Graduation Date

Spring 2024

Document Type



Master of Science degree with a major in Biology

Committee Chair Name

Oscar Vargas

Committee Chair Affiliation

HSU Faculty or Staff

Second Committee Member Name

Jeffrey White

Second Committee Member Affiliation

HSU Faculty or Staff

Third Committee Member Name

Erik Jules

Third Committee Member Affiliation

HSU Faculty or Staff

Fourth Committee Member Name

Eric LoPresti

Fourth Committee Member Affiliation

Community Member or Outside Professional


Abronia, Abronia villosa var. aurita, Evolution, Systematics, California Floristic Province, Microevolution, Budding speciation, Budding divergence, Biogeography, Genetics, Phylogenetics, Ecological speciation, Progenitor, Derivative

Subject Categories



Physical barriers to gene flow are the traditional evidence for species divergence. Conversely, there has been increasing acknowledgment of speciation in the face of gene flow as an evolutionary process. Budding speciation involves peripheral populations adapting to local ecological conditions, thereby budding off from a widespread progenitor species. Budding speciation is distinguished by ecological divergence and is generally evidenced by asymmetrical range size and nested phylogenetic relationships of sister species. The narrow endemic Abronia villosa var. aurita is adapted to montane sandy washes adjacent to its widespread sister variety, the desert dwelling var. villosa. Here, I tested the hypothesis that A. villosa var. aurita is derived from its sister variety via budding divergence. My investigation employed phylogenomic and genetic structure analyses of a clade comprised of A. villosa and its close allies, A.umbellata and A. gracilis. My results reveal that Abronia villosa var. aurita is a recently budded taxon, phylogenetically nested within its sister variety yet still showing unique genetic structure. Unexpectedly, I found evidence that var. aurita comprises two reciprocally monophyletic subclades, separated by an elevational gradient. I also confirmed Tillet’s 1967 hypothesis that A. villosa would hybridize with the coastal A. umbellata in the localities where they are sympatric. Ultimately, my study shows a recent but complex history of divergence and subsequent post-divergence processes, illustrating the importance of capturing nuanced snapshots of microevolutionary mechanisms as they occur.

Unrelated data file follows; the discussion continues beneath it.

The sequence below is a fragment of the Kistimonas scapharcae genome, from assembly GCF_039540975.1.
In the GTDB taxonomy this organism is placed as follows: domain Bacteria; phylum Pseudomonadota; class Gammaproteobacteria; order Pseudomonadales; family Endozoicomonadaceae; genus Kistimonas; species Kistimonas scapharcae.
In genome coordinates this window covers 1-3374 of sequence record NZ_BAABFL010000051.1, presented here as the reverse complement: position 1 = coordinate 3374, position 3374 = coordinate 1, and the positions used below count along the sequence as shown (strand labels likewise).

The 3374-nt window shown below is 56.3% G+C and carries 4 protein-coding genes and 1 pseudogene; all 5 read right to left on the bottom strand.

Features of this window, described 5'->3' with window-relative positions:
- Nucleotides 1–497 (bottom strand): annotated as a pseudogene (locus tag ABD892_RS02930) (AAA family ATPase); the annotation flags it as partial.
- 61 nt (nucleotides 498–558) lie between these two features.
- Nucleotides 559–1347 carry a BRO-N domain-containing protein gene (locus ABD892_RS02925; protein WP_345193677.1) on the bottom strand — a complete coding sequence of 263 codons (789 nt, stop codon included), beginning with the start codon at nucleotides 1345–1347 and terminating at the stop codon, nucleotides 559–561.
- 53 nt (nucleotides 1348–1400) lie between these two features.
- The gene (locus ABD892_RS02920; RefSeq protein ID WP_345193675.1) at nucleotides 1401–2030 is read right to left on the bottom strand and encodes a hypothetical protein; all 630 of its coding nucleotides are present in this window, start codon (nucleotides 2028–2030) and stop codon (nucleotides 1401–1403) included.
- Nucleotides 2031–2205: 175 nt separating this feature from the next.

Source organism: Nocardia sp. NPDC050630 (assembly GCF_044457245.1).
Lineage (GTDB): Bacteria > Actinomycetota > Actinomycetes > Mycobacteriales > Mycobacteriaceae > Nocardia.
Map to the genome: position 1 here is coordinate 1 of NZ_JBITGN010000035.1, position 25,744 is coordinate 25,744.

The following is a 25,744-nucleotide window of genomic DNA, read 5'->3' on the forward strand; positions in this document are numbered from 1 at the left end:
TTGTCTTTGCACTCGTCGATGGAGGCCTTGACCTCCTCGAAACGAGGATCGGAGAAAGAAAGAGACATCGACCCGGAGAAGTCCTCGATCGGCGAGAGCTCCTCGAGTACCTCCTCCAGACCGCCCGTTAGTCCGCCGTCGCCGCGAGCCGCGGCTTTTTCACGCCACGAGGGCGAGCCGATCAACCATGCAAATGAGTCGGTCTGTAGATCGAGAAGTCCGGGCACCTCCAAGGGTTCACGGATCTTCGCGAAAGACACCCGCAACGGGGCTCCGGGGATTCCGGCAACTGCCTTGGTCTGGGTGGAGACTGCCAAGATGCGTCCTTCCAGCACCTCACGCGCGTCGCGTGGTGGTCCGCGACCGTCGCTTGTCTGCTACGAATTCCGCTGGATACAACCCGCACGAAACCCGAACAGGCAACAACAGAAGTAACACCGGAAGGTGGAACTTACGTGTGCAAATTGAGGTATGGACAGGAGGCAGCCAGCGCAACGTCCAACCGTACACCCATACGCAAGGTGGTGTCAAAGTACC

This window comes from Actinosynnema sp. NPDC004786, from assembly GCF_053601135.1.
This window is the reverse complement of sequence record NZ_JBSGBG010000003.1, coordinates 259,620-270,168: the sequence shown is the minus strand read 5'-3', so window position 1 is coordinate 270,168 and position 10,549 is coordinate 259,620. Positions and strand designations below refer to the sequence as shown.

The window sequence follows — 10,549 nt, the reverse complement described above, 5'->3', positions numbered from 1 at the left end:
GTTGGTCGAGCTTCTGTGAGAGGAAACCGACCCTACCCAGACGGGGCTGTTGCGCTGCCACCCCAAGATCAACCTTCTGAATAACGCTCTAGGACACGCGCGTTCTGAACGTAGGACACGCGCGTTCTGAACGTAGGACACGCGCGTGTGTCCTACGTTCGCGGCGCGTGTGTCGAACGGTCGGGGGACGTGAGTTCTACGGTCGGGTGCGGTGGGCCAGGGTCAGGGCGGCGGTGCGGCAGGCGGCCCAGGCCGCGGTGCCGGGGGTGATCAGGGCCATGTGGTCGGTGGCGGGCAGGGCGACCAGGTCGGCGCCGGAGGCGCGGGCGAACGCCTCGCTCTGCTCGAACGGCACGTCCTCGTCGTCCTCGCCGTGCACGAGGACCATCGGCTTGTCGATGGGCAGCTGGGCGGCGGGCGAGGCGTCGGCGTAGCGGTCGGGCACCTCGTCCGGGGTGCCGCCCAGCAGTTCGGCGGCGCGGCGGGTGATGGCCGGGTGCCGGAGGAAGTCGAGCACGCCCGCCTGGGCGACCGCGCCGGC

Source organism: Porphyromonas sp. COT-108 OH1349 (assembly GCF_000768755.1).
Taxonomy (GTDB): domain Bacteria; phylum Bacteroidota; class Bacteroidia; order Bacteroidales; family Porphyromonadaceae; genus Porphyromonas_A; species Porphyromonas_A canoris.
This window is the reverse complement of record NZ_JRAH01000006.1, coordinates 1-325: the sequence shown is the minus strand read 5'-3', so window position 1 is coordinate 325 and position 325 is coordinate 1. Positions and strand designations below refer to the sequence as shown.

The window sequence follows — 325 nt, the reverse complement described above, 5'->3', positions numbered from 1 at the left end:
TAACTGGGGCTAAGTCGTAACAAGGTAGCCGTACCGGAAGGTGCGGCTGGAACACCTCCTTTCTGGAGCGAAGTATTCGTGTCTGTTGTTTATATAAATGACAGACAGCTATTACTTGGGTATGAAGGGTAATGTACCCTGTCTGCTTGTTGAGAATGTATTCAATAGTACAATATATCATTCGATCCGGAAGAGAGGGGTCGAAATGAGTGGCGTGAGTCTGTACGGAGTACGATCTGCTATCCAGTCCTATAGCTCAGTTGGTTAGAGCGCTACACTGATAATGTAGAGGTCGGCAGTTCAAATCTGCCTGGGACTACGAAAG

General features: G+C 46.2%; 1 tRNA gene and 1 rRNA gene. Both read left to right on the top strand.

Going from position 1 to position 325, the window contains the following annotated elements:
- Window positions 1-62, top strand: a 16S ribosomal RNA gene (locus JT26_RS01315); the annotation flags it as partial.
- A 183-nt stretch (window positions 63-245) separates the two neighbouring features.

Citation Style



Thesis/Project Location


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